[Update 1/29/07: The initial posting of this review indicated that the W10000 has a 1.35:1 power zoom and focus lens, when in fact the zoom range of the lens is 1.15:1. This means that the W10000 can produce a 100" diagonal 16:9 image from 13.1' to 15.1', not from 13' to 17.7' as originally indicated. This review has been updated with this data, and we apologize for the error. --bl]
BenQ has recently come to market with the W10000, a native 1080p darkchip3 DLP projector that delivers a beautiful, bright, high-contrast image. It has a moderate-throw 1.15:1 lens with generous lens shift. However, as of this writing, it requires some fine-tuning that only an ISF-certified calibrator can perform to reach its best possible performance. Once calibrated it delivers a rich, sharp HD picture with a tremendous amount of detail. Its performance with standard definition material is less impressive, but on par with some of the other 1080p models on the market.
ANSI lumens: 1200
Contrast (full on/off): 10,000:1
Light Engine: 1920x1080, native 16:9, 1.0" single-chip DLP with an 8-segment, 5x rotation speed color wheel and a 250W lamp.
Video Compatibility: 1080p/60, 1080i, 720p, 576p, 576i, 480p, 480i. NTSC/PAL/SECAM.
Connection Panel: One HDMI, one YPbPr Component, one BNC component, one s-video, one composite, one 12V trigger, one RS232c port.
Lens and Throw Distance: 1.15:1 powered zoom/focus lens. Throws a 100" diagonal 16:9 image from 13.1' to 15.1'
Lamp Life: 2000 hours (3000 in eco-mode).
Warranty: Three years.
General Impressions / Feature Set
The BenQ W10000 shares the casework of BenQ's last home theater offering, the PE8720. The case is a stylish glossy white, with a large lens assembly centered in the front of the case. At 20 pounds, it's not a small projector, so a rear shelf mount would require a very large shelf. Hot air exhausts out the front through vents angled slightly to either side.
The W10000 has powered vertical lens shift with a range of two screen heights total. Neutral position places the projected image half above and half below the lens centerline. From there, you can move the image entirely above the lens centerline or entirely below it, which gives reasonable flexibility for rear shelf mounting, but may be a bit tight for ceiling mounts unless you use a drop tube. There was no detectable loss of brightness uniformity or lumen output when using the extreme ends of the vertical lens shift range.
The W10000's exhaust fan is nearly silent. When placed a few feet from the audience, our test unit was almost inaudible. The fan noise is also low in pitch.
The remote control is large, with a strong backlight. While there are many buttons and the remote is somewhat cluttered, labels are printed on the buttons themselves for easy reading in the dark. Included are buttons for all sources, aspect ratios, and some common image adjustments. The backlight button is centered at the bottom of the remote.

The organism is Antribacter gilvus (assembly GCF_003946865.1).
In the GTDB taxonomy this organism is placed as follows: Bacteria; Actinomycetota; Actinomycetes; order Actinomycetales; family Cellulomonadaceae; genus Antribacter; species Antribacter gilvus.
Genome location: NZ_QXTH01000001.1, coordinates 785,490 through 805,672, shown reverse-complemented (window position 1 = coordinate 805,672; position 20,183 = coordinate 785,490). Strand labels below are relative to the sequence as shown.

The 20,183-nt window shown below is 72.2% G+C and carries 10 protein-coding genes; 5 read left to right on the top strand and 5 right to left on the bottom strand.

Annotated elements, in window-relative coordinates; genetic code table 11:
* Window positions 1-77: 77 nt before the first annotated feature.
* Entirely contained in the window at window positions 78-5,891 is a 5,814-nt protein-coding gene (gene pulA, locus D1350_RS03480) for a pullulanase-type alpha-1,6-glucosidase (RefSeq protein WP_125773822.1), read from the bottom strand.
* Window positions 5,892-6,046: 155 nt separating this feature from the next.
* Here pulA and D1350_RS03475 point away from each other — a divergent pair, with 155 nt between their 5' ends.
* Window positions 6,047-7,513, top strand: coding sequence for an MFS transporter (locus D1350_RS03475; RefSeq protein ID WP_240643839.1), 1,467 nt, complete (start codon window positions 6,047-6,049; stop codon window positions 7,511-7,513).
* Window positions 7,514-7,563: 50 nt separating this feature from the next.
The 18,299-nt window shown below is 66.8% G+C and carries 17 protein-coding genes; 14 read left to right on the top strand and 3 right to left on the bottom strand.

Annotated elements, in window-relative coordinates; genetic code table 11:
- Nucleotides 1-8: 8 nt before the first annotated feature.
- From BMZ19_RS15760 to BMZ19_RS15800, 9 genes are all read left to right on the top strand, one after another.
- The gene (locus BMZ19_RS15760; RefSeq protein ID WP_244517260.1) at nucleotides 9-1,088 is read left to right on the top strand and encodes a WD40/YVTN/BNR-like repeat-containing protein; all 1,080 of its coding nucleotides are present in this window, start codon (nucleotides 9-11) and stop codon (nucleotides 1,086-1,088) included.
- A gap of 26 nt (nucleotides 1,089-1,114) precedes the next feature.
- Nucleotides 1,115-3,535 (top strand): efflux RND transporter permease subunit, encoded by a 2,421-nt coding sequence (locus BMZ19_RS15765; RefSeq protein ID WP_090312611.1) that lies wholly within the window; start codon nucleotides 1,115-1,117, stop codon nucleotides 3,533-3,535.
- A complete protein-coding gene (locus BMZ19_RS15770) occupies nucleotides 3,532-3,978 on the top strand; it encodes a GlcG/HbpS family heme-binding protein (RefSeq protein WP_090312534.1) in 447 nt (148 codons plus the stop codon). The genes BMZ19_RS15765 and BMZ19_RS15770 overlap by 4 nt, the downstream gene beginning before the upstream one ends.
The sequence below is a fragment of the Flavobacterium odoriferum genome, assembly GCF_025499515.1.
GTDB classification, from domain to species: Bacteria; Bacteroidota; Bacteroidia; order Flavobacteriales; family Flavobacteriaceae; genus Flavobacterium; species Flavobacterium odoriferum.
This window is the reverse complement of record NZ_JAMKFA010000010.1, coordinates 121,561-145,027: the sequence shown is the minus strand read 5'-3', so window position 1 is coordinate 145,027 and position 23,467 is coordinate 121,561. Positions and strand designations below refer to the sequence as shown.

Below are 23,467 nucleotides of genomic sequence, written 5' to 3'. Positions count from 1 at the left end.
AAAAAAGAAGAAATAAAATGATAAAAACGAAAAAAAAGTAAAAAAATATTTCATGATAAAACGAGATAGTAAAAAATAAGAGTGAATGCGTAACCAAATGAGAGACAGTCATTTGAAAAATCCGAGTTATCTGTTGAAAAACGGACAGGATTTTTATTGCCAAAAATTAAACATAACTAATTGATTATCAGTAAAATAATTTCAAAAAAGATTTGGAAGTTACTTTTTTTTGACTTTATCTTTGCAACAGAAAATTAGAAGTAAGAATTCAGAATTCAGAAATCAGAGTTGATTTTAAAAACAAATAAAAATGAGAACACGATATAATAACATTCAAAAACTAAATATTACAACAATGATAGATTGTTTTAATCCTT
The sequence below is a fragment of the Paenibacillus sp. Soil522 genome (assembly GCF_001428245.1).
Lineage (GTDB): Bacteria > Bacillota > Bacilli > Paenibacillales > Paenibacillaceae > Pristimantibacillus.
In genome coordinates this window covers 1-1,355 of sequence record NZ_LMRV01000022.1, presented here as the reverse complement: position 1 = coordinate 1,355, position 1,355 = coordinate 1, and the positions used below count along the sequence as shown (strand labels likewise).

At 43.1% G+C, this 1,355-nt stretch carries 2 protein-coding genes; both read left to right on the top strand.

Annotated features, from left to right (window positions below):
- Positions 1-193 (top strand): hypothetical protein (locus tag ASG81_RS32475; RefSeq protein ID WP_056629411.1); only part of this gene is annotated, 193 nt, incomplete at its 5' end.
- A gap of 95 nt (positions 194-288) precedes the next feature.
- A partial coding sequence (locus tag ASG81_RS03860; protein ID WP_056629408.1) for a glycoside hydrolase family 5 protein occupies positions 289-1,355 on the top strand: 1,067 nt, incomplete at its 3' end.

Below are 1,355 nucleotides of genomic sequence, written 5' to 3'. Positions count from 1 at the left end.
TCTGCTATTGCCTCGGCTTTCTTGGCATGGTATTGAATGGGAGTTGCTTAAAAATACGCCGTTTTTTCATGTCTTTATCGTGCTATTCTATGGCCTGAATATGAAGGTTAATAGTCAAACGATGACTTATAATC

The W10000 includes a picture-in-picture function for use of two sources simultaneously, as well as an option to place two sources side-by-side. While one of these sources can be HDMI or component, the other must be s-video or composite. There is no way to display two component sources or HDMI and component simultaneously.
The W10000's 1.15:1 zoom and focus lens is powered, which allows for precise adjustment - you can stand near the screen and adjust focus to perfection using your remote. The projector will throw a 100" diagonal 16:9 image from 13.1 feet to 15.1 feet. This requires placement of the projector behind the audience, such as in a rear shelf or ceiling configuration, if one desires to sit at 1.5x the screen width.
The menu system is easy to use and subdivided by category. However, some critical features are missing, such as overscan adjustment and horizontal and vertical adjust. The projector's service menu includes an overscan adjustment for each source, but the service menu is only available to qualified technicians. BenQ has stated that a firmware update is being released that will allow overscan adjustment by the end-user, but as of this writing the update is not yet available. This is important because the factory default overscan is 96% for progressive sources and 94% for interlaced sources. Our test unit gave its best performance when we went into the service menu and manually set overscan to 100% for 480p, 720p, and 1080i, and 98% for 480i material. Thus, owners of the W10000 will want to acquire the firmware update that moves overscan adjustment to the main menu as soon as it becomes available. Meanwhile, an ISF certified technician can adjust overscan as part of their installation and calibration service.